Formality and intimacy at the Lord’s Table

Not so long ago I was in a group where we were discussing the tension between formality and intimacy at the Lord’s Supper. We began by acknowledging that the setting of the service is a major influence on how the Lord’s Supper is celebrated. A Sunday morning celebration where there are several hundred people and the service needs to be over within an hour and a half (for the sake of the children, let alone the timing of lunch!) is inevitably very different from a small evening celebration in a country chapel – let alone from two people gathered around the bedside of an elderly person at home. Yet the shape of the service remains the same – and within that shape there is room for intimacy even in the largest of gatherings.

Let me begin with the shape of the service I use as a Baptist minister – the Peace is in italics because this is not customary in most Baptist churches; similarly, the hymn of resurrection is in italics, because in many churches the resurrection is not to the fore. Neither the Peace nor a hymn of resurrection would be part of a home communion.

  • The giving of the Peace. It is at this point that Baptists would ‘give the right hand of fellowship’ (see Galatians 2.9) and welcome new members into the fellowship
  • An invitation to the Table. It is the Lord’s Table, and he is the host. ‘Strict Baptists’ apart, Baptists have an ‘Open Table’ to which we invite ‘all those who love the Lord Jesus and seek to follow him to come’. Traditionally the Table is not open to children – we expect our children to commit themselves to the Lord Jesus in believers’ baptism before they share in the Lord’s Supper. The invitation might often be reinforced with some further appropriate words.
  • The reading of the words of institution: 1 Corinthians 11.23-26
  • A prayer of thanksgiving. In contrast to the liturgical churches, there is no form of agreed words – and normally the prayer is taken by one of the church’s lay leaders to emphasise we need no priest to transform the bread and wine!
  • The breaking of the bread and the drinking of the wine. In a church setting the bread and wine are served to the people as they sit in their seats. In part this is to reflect the fact that the Lord’s Supper was originally a meal; and in part, to emphasise the priesthood of all believers – we serve one another. In Baptist churches the Lord’s Supper is an opportunity for expressing personal devotion. There is an intensity of silence as we focus upon ‘the Son of God who loved me and gave himself for me’. For us the Lord’s Supper is a time for remembering, looking forward, and encountering the Lord Jesus.
  • The pastoral prayers – for the fellowship, the wider world, and ourselves.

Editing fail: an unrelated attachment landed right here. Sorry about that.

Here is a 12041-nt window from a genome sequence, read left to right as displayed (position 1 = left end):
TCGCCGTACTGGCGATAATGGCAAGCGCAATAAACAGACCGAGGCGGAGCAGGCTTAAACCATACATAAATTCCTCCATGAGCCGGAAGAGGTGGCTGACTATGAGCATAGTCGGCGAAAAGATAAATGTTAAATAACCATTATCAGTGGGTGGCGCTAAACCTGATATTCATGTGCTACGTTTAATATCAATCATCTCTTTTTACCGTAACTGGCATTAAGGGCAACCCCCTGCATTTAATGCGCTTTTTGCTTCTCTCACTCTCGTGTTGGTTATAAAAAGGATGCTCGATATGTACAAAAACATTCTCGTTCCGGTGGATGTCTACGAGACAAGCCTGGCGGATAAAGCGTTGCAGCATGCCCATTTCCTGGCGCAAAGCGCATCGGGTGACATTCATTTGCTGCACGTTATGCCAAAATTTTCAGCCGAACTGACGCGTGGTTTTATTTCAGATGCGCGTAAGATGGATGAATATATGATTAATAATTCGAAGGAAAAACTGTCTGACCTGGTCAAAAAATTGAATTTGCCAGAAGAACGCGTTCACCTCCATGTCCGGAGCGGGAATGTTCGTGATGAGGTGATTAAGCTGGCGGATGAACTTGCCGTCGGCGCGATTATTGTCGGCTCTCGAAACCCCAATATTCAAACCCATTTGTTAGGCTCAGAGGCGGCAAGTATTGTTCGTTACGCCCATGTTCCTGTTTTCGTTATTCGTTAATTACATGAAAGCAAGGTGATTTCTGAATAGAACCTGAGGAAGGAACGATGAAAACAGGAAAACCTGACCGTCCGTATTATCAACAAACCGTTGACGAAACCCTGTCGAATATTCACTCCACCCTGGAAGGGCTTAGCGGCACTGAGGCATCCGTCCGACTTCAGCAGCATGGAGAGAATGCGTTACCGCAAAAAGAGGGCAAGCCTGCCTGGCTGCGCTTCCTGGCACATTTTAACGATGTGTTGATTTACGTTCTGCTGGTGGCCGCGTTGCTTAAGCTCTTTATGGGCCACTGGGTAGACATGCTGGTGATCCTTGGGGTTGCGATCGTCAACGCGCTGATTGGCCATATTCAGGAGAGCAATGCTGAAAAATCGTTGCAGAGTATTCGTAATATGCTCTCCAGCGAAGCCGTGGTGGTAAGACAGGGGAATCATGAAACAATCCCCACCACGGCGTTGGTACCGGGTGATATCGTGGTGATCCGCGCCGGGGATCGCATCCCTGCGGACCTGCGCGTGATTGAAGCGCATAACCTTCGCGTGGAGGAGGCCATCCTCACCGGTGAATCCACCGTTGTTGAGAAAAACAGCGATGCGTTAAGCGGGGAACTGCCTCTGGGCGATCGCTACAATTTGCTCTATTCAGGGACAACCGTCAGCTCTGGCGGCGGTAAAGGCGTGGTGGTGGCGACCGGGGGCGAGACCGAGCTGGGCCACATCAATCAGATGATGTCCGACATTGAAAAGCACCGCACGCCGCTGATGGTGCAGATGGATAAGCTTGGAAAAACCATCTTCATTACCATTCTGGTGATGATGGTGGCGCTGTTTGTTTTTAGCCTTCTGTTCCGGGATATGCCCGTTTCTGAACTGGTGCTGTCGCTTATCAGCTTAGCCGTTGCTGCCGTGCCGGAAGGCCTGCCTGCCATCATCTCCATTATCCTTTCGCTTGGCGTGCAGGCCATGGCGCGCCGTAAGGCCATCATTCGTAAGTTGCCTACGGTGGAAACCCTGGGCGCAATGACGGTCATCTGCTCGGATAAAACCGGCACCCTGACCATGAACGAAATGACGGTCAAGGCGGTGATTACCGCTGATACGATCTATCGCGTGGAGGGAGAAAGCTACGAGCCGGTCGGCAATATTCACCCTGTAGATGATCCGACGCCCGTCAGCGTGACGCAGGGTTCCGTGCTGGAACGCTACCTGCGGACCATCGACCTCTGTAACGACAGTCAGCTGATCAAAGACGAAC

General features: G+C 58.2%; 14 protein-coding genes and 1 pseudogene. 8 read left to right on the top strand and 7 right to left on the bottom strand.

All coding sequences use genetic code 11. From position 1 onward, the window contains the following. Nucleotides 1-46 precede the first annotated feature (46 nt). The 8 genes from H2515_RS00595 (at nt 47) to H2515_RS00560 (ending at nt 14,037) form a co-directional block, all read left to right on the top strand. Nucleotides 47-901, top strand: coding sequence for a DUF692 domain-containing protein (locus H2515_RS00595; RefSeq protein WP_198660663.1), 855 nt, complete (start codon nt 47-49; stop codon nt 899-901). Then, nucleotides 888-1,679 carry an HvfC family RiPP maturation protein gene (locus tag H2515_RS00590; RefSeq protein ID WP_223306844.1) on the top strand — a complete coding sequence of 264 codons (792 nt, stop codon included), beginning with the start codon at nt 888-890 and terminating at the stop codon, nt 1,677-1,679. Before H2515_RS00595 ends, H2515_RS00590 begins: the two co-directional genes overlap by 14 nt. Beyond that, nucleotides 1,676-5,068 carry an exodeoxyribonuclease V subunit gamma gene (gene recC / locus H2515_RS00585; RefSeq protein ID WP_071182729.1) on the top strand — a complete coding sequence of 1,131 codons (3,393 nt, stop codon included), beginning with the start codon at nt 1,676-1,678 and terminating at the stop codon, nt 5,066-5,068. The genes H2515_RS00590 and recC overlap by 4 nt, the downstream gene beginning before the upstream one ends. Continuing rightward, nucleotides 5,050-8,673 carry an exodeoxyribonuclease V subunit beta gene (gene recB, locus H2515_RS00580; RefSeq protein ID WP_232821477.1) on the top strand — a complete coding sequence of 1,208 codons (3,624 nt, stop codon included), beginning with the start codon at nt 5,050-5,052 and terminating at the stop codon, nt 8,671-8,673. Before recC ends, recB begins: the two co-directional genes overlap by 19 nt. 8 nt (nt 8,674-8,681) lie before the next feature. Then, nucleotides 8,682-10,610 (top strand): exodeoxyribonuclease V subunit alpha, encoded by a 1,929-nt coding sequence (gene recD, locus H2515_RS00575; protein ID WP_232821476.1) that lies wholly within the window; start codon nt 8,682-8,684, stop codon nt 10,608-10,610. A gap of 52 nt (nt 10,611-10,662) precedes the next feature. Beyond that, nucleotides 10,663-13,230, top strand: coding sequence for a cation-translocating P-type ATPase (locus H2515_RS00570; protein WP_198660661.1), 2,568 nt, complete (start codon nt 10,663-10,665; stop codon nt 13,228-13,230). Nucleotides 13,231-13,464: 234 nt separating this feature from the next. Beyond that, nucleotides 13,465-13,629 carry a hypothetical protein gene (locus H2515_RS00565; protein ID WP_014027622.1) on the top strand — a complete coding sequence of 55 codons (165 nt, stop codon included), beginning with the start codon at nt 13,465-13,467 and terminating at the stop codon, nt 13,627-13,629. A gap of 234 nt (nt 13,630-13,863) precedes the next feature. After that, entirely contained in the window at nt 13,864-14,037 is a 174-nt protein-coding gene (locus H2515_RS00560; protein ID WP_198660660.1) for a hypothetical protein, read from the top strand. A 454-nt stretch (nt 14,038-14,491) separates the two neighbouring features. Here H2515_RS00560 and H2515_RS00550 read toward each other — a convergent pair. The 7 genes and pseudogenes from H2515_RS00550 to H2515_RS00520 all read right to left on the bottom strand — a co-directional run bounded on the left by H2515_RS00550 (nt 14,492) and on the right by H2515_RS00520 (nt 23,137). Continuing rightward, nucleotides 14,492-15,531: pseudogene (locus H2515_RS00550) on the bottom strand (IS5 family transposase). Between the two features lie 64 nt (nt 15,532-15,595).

• [A hymn of resurrection: we worship not a dead Saviour, but a risen Lord]
  • A benediction

Within this structure there are variations. In a smaller and more informal setting members of the ‘congregation’ could well sit around the Table and take a more active part by sharing words of Scripture which seem to them meaningful and appropriate; instead of one prayer of thanksgiving, they might engage in short prayers of praise; and then after the bread and wine, they might lay hands on one another and pray for one another. However, as the presiding minister I would always conclude each section. I fully recognise that for many Baptist ministers today such variations might seem tame, and that they themselves would make more radical changes. However, I would argue that even the most creative of liturgists must still respect the basic shape of the service.

As regular readers of this blog will know, in my retirement I now worship in a flourishing Anglican Cathedral, where every Sunday morning there are queues of people lining up to receive communion. Inevitably in such a setting there has to be a degree of formality – and yet within the formality there are opportunities for intimacy. As I wait in the queue, I look up to the massive figure of Christ the King of Glory, whose pierced hands are spread out in welcome and sense the love of God for me. I appreciate too the way in which the clergy team when giving out the bread look me in the eye and smile as they say ‘The body of Christ was broken for you’ – their smile is for me an expression of God’s love for me. Even in a formal Cathedral setting the Lord’s Supper is for me no mere pious act of devotion – but rather a moment for encounter with the living Lord Jesus himself.

One comment

  1. Just a few comments.
    1. In our church we do welcome children to the Table, on the grounds that they should not be excluded from a “family meal”. That’s one good argument for having non-alcoholic wine!
    2. It’s interesting – especially as you now worship in an Anglican setting – that you haven’t included a time of confession (something which in general I find lacking in Baptist contexts).
    3. I would generally include a form of epiklesis before we “partake”, though this is more to ask the Holy Spirit to come upon us as we eat and drink – I don’t want to give the impression that the elements themselves will be transformed!
    Generally speaking I use a more liturgical (and responsive) form of service than most Baptists. That reflects my own Anglican upbringing, the fact that my last two churches have been ecumenical, and my desire to not do things “sloppily” or give the impression that Communion is an “extra” to the “main” service. Hospital or home Communion is of course less formal.

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